Beauty Hacks for Psoriasis: Start Your Day Right

Red, scaly skin patches are the main symptom of psoriasis. There’s no cure for this skin condition, but treatment helps. And there are steps you can take to mask problem areas. That can make you feel better about how you look and get your day off to a good start.

Wash up. You want to start with a clean surface. So start your day by using a soft washcloth and a mild cleanser to gently rub away flaking skin. This will give your skin a smoother look. Flakes can make your skin appear bumpy and uneven, even when you’re wearing makeup.

Use scalp oil. Thick scales on your forehead, hairline, behind your ears or on the back of your neck can be softened with coconut, olive, or peanut oil. Massage a small amount into your scalp, then wrap your head in a towel and wait 30-60 minutes. Wash with your usual shampoo, then use a comb to gently loosen and remove the scales.

Buy medicated shampoo. Talk to your doctor about a good product for you. These shampoos can help loosen rough scales on your scalp, but they won’t always do a good job of cleaning your hair. After using one, follow with a regular shampoo. This will make sure you get rid of any odd “medicine” smell and make your hair easier to style.

Shave wet. Use a shaving cream or lotion made for sensitive skin and buy a good razor that follows the contours of your skin. Shaving wet instead of using an electric razor on dry skin is gentler on patches. Afterward, make sure to moisturize. You may find that skipping a day between shaves is easier on your skin.

Moisturize. Choose an ointment, oil, or thick cream. These types of moisturizers do a better job of getting through your skin barrier. Light lotions have more water and may dry out your skin even more. Your doctor can help you pick the right moisturizer for your problem areas. He may suggest products that contain a natural compound called urea. It helps soften the outer layer of your skin cells so they shed more easily. Lactic acid is another substance that can help ease scaly patches. Let the moisturizer sink into your skin. You should give it a good 10 minutes.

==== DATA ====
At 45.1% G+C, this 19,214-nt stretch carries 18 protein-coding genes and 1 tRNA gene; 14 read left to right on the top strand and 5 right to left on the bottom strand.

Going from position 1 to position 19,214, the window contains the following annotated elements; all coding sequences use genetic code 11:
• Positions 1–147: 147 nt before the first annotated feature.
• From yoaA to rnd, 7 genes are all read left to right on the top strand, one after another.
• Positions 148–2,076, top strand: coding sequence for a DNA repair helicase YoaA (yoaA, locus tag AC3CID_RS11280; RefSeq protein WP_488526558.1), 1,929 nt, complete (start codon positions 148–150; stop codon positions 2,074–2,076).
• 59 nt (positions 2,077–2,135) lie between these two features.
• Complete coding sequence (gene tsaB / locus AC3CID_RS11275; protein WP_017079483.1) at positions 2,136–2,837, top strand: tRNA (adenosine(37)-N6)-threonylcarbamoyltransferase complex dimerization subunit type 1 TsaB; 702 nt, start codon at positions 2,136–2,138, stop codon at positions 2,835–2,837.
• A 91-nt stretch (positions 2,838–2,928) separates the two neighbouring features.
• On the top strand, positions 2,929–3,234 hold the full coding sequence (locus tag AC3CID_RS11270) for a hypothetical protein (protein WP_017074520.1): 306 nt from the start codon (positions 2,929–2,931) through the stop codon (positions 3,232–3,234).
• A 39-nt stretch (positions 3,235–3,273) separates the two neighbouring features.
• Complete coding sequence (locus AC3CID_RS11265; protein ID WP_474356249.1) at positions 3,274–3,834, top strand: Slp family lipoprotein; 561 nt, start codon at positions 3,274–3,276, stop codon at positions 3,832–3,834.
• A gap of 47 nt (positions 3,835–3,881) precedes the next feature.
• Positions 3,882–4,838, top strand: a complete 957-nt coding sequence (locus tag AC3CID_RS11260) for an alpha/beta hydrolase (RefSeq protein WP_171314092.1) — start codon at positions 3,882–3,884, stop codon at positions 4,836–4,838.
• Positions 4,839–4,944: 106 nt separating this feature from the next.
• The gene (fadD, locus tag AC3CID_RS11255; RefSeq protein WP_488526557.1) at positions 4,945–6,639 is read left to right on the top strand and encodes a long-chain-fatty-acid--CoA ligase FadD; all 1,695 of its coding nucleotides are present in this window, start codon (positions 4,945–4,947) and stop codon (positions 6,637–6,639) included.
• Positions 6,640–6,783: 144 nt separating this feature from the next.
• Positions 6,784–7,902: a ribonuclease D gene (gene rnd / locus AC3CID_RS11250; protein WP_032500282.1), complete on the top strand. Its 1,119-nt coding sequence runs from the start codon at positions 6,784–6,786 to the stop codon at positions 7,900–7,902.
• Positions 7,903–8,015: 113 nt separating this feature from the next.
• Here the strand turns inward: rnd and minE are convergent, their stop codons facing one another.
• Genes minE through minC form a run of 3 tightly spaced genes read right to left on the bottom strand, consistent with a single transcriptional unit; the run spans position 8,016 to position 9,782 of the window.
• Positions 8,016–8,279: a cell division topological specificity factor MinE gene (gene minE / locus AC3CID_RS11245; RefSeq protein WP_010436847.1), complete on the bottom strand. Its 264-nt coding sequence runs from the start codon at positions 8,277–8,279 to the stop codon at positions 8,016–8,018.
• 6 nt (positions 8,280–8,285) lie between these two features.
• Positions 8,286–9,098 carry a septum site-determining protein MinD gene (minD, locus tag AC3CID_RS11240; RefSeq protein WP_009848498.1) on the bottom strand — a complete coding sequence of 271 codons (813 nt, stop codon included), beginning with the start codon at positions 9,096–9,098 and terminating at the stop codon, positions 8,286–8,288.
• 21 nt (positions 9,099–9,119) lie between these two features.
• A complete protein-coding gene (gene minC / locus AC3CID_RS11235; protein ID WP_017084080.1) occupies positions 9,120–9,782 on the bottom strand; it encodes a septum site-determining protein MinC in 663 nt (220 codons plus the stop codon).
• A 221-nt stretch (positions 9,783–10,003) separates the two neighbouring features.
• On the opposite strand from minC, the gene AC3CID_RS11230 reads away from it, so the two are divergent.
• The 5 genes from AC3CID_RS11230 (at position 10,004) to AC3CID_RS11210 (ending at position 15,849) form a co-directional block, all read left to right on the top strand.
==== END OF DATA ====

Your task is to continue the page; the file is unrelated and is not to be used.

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Put on a primer. These products help prepare your face for the makeup to follow. They don’t sink into your skin but stay on top of it, creating an extra layer. That gives you a smooth surface for your makeup. Don’t put on too much primer. You just want a light layer. Wait again. Let the primer set on your skin. It should only take a few minutes.

Use makeup to cover up. There are makeups made to hide skin issues like psoriasis. Talk to your doctor about a good product for you. You’ll want to consider thickness. You’ll need a thicker makeup for larger patches that are harder to hide. Look for a color that closely matches the skin tone of the skin surrounding your psoriasis. Gently blend a small amount of the makeup over the area you want to cover. Follow with a dusting of loose powder to make it last longer. You can even use hairspray to help make it set.

Be stylish. If you still are concerned about a problem area, use scarves, hats, or jewelry to draw attention away from your skin.

Enjoy yourself. By following these steps, you should be able to focus on the things you want to. Bring some makeup with you in case you feel the need to touch up. Remember: You’re likely thinking about your psoriasis more than anyone else does.

Smooth removal. When the day is done and it’s time to take off your makeup, make sure you go about it the right way. You don’t want to irritate your sensitive skin. You’ll need a gentle makeup remover. Something with a petroleum base works well. And make sure to moisturize when you’re done.

WebMD Medical Reference Reviewed by Debra Jaliman, MD on November 08, 2019

Sources

SOURCES:

Mayo Clinic: “Psoriasis: Lifestyle and Home Remedies,” “Psoriasis: Treatment and Drugs.”

National Psoriasis Foundation: “Makeup tips for skin with psoriasis,” “The great coverup: Psoriasis makeup.”

The Psoriasis and Psoriatic Arthritis Alliance: “Skin Camouflage,” “Scalp Psoriasis.”

DermNet New Zealand/New Zealand Dermatologic Society: “Urea.”

American Osteopathic College of Dermatology: “Psoriasis.”

Dermascope Magazine/Aesthetics International Association: “Sugaring for Eczema and Psoriasis.”

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